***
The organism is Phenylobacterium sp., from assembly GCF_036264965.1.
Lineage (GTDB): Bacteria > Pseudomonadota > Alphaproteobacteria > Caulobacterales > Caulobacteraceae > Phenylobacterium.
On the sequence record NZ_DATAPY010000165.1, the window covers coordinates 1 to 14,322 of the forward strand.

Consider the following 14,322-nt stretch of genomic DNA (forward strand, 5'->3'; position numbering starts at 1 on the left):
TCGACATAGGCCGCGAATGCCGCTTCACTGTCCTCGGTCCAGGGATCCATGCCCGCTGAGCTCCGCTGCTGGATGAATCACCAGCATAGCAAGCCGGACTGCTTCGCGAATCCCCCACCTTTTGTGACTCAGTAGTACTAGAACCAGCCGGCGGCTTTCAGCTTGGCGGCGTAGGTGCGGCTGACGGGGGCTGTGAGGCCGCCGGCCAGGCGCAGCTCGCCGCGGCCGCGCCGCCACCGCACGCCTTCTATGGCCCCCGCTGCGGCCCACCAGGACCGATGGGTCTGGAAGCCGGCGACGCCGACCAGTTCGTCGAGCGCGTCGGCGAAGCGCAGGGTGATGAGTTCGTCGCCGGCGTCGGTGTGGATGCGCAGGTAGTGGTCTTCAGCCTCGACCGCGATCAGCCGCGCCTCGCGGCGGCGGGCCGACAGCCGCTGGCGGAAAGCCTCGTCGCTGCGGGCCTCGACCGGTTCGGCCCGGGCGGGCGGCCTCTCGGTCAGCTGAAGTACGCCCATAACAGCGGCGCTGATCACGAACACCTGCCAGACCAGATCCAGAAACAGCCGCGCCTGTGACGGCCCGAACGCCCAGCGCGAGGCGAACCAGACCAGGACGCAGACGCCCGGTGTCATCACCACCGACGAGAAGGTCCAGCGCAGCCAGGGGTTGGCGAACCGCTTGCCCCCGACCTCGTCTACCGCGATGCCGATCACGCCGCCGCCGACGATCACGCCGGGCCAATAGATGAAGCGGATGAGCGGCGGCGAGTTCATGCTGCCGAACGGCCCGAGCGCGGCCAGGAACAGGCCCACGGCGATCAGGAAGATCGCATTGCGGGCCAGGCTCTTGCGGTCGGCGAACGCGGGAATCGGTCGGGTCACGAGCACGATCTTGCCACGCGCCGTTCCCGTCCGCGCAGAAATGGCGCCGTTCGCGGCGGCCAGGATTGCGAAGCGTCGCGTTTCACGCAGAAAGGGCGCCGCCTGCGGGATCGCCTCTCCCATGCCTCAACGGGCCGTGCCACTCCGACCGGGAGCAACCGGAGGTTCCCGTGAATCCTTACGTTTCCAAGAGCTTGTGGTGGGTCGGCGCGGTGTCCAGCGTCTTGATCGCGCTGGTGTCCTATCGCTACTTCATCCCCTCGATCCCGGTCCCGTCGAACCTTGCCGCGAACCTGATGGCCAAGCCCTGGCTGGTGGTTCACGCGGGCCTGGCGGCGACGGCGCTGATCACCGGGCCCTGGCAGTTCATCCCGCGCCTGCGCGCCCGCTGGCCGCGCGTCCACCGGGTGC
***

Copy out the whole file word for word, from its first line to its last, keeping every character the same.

The organism is Phenylobacterium sp., from assembly GCF_036264965.1.
Lineage (GTDB): Bacteria > Pseudomonadota > Alphaproteobacteria > Caulobacterales > Caulobacteraceae > Phenylobacterium.
On the sequence record NZ_DATAPY010000165.1, the window covers coordinates 1 to 14,322 of the forward strand.

Consider the following 14,322-nt stretch of genomic DNA (forward strand, 5'->3'; position numbering starts at 1 on the left):
TCGACATAGGCCGCGAATGCCGCTTCACTGTCCTCGGTCCAGGGATCCATGCCCGCTGAGCTCCGCTGCTGGATGAATCACCAGCATAGCAAGCCGGACTGCTTCGCGAATCCCCCACCTTTTGTGACTCAGTAGTACTAGAACCAGCCGGCGGCTTTCAGCTTGGCGGCGTAGGTGCGGCTGACGGGGGCTGTGAGGCCGCCGGCCAGGCGCAGCTCGCCGCGGCCGCGCCGCCACCGCACGCCTTCTATGGCCCCCGCTGCGGCCCACCAGGACCGATGGGTCTGGAAGCCGGCGACGCCGACCAGTTCGTCGAGCGCGTCGGCGAAGCGCAGGGTGATGAGTTCGTCGCCGGCGTCGGTGTGGATGCGCAGGTAGTGGTCTTCAGCCTCGACCGCGATCAGCCGCGCCTCGCGGCGGCGGGCCGACAGCCGCTGGCGGAAAGCCTCGTCGCTGCGGGCCTCGACCGGTTCGGCCCGGGCGGGCGGCCTCTCGGTCAGCTGAAGTACGCCCATAACAGCGGCGCTGATCACGAACACCTGCCAGACCAGATCCAGAAACAGCCGCGCCTGTGACGGCCCGAACGCCCAGCGCGAGGCGAACCAGACCAGGACGCAGACGCCCGGTGTCATCACCACCGACGAGAAGGTCCAGCGCAGCCAGGGGTTGGCGAACCGCTTGCCCCCGACCTCGTCTACCGCGATGCCGATCACGCCGCCGCCGACGATCACGCCGGGCCAATAGATGAAGCGGATGAGCGGCGGCGAGTTCATGCTGCCGAACGGCCCGAGCGCGGCCAGGAACAGGCCCACGGCGATCAGGAAGATCGCATTGCGGGCCAGGCTCTTGCGGTCGGCGAACGCGGGAATCGGTCGGGTCACGAGCACGATCTTGCCACGCGCCGTTCCCGTCCGCGCAGAAATGGCGCCGTTCGCGGCGGCCAGGATTGCGAAGCGTCGCGTTTCACGCAGAAAGGGCGCCGCCTGCGGGATCGCCTCTCCCATGCCTCAACGGGCCGTGCCACTCCGACCGGGAGCAACCGGAGGTTCCCGTGAATCCTTACGTTTCCAAGAGCTTGTGGTGGGTCGGCGCGGTGTCCAGCGTCTTGATCGCGCTGGTGTCCTATCGCTACTTCATCCCCTCGATCCCGGTCCCGTCGAACCTTGCCGCGAACCTGATGGCCAAGCCCTGGCTGGTGGTTCACGCGGGCCTGGCGGCGACGGCGCTGATCACCGGGCCCTGGCAGTTCATCCCGCGCCTGCGCGCCCGCTGGCCGCGCGTCCACCGGGTGC